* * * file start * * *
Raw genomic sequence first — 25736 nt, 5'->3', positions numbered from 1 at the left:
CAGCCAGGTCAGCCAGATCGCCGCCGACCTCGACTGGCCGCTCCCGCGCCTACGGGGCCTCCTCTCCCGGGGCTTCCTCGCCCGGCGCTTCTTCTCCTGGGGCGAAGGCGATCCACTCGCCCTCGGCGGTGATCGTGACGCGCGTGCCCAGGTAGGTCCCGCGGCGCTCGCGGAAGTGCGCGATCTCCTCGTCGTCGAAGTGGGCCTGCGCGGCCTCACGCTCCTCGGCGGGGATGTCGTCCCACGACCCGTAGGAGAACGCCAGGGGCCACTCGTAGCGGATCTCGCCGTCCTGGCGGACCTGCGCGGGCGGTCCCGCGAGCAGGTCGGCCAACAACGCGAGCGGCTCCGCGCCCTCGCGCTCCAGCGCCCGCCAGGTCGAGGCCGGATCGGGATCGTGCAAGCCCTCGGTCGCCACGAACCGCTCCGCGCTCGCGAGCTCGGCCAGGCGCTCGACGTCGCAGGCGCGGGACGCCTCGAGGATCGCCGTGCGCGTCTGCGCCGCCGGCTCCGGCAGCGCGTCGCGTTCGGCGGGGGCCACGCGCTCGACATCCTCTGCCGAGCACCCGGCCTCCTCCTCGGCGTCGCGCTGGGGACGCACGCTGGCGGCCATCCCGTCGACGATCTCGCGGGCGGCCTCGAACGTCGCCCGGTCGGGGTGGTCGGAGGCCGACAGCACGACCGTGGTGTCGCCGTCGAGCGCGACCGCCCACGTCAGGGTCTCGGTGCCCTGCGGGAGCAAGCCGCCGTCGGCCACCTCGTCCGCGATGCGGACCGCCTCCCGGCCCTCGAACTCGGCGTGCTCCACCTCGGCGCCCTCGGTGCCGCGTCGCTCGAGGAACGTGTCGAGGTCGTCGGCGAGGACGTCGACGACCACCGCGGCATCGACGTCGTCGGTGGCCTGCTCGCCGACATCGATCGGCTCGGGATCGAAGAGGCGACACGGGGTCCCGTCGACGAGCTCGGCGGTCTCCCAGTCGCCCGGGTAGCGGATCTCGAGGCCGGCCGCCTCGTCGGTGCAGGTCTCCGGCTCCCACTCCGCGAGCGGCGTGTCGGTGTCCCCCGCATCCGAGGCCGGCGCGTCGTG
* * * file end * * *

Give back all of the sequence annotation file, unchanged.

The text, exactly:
Raw genomic sequence first — 25736 nt, 5'->3', positions numbered from 1 at the left:
CAGCCAGGTCAGCCAGATCGCCGCCGACCTCGACTGGCCGCTCCCGCGCCTACGGGGCCTCCTCTCCCGGGGCTTCCTCGCCCGGCGCTTCTTCTCCTGGGGCGAAGGCGATCCACTCGCCCTCGGCGGTGATCGTGACGCGCGTGCCCAGGTAGGTCCCGCGGCGCTCGCGGAAGTGCGCGATCTCCTCGTCGTCGAAGTGGGCCTGCGCGGCCTCACGCTCCTCGGCGGGGATGTCGTCCCACGACCCGTAGGAGAACGCCAGGGGCCACTCGTAGCGGATCTCGCCGTCCTGGCGGACCTGCGCGGGCGGTCCCGCGAGCAGGTCGGCCAACAACGCGAGCGGCTCCGCGCCCTCGCGCTCCAGCGCCCGCCAGGTCGAGGCCGGATCGGGATCGTGCAAGCCCTCGGTCGCCACGAACCGCTCCGCGCTCGCGAGCTCGGCCAGGCGCTCGACGTCGCAGGCGCGGGACGCCTCGAGGATCGCCGTGCGCGTCTGCGCCGCCGGCTCCGGCAGCGCGTCGCGTTCGGCGGGGGCCACGCGCTCGACATCCTCTGCCGAGCACCCGGCCTCCTCCTCGGCGTCGCGCTGGGGACGCACGCTGGCGGCCATCCCGTCGACGATCTCGCGGGCGGCCTCGAACGTCGCCCGGTCGGGGTGGTCGGAGGCCGACAGCACGACCGTGGTGTCGCCGTCGAGCGCGACCGCCCACGTCAGGGTCTCGGTGCCCTGCGGGAGCAAGCCGCCGTCGGCCACCTCGTCCGCGATGCGGACCGCCTCCCGGCCCTCGAACTCGGCGTGCTCCACCTCGGCGCCCTCGGTGCCGCGTCGCTCGAGGAACGTGTCGAGGTCGTCGGCGAGGACGTCGACGACCACCGCGGCATCGACGTCGTCGGTGGCCTGCTCGCCGACATCGATCGGCTCGGGATCGAAGAGGCGACACGGGGTCCCGTCGACGAGCTCGGCGGTCTCCCAGTCGCCCGGGTAGCGGATCTCGAGGCCGGCCGCCTCGTCGGTGCAGGTCTCCGGCTCCCACTCCGCGAGCGGCGTGTCGGTGTCCCCCGCATCCGAGGCCGGCGCGTCGTG